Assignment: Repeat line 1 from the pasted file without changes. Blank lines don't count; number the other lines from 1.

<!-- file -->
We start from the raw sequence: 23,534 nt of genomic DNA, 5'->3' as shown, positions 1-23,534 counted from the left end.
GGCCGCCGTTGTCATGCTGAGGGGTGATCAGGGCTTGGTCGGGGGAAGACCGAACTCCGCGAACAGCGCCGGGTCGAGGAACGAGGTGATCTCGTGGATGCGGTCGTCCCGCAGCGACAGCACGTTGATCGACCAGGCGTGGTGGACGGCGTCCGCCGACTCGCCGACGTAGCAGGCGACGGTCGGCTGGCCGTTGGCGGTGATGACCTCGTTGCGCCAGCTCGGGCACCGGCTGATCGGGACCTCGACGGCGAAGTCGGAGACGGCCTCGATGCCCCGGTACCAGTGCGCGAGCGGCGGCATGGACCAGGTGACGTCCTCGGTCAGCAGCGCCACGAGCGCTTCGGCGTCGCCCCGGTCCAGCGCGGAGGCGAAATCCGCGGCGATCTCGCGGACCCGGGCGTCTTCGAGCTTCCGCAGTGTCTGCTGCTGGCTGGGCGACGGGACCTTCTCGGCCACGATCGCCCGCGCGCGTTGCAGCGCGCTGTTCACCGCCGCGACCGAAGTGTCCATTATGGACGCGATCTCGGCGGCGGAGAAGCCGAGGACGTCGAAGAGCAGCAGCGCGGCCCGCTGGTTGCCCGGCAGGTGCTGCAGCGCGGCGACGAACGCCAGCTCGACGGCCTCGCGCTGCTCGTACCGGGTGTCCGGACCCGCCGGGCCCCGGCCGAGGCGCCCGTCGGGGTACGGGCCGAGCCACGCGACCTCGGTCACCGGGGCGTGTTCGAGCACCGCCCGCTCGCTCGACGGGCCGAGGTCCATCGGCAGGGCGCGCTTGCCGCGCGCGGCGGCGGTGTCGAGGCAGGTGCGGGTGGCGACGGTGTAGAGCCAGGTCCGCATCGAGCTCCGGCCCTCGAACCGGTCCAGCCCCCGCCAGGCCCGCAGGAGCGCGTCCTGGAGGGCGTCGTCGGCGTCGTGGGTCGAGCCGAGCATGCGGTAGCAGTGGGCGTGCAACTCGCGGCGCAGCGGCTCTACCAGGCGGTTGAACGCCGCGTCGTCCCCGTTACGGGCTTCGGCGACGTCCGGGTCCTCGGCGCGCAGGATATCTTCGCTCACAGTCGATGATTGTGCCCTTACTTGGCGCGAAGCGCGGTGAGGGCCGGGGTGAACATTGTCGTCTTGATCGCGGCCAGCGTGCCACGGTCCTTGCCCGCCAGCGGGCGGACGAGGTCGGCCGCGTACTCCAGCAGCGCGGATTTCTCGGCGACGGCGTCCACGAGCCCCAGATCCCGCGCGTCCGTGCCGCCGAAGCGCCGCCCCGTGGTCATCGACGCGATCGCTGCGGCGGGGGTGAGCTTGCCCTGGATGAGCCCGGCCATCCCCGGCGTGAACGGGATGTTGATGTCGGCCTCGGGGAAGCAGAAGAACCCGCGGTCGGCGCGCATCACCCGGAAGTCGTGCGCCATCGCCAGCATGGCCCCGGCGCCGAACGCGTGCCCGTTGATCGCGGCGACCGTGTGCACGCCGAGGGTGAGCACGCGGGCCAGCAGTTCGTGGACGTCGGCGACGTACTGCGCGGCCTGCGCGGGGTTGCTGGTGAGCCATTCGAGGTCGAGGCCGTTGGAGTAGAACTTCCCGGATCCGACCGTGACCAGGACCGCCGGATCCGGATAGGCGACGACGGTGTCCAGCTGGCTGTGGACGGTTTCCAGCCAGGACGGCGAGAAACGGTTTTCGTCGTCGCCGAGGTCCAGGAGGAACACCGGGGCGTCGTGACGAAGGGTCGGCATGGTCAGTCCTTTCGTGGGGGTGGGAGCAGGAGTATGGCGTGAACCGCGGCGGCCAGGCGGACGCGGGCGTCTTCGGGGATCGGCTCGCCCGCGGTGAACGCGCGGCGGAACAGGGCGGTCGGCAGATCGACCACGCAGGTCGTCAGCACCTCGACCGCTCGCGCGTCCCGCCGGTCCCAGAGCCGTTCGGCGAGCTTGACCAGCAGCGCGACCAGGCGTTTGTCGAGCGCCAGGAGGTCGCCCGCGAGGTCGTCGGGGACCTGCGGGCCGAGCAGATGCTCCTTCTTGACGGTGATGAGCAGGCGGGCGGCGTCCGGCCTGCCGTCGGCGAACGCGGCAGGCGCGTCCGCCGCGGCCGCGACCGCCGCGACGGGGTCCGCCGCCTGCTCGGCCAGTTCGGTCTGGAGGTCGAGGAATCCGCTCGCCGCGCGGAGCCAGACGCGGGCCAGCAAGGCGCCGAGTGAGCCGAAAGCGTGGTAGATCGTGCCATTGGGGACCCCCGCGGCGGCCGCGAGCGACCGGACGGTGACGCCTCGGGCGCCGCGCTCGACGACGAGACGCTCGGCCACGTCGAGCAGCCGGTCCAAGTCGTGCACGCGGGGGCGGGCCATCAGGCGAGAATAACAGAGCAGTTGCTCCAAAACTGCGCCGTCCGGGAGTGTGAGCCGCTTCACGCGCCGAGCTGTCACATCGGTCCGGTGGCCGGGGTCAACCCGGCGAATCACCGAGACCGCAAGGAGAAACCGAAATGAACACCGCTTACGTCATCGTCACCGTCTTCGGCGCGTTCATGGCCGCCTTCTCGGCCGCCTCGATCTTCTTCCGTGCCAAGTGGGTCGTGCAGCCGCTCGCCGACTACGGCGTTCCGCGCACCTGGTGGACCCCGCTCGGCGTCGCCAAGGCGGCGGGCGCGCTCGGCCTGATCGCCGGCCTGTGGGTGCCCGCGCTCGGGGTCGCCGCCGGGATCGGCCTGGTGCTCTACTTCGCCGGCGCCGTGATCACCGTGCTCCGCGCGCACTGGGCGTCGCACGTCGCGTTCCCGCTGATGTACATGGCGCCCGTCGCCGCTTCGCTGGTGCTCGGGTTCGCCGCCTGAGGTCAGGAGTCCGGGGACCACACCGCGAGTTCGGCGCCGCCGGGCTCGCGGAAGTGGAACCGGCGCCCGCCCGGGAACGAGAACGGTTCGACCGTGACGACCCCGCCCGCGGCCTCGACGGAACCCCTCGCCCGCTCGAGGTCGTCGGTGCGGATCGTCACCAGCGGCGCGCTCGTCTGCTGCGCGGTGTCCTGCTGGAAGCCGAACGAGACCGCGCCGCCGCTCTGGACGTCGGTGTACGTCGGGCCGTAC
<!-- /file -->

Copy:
We start from the raw sequence: 23,534 nt of genomic DNA, 5'->3' as shown, positions 1-23,534 counted from the left end.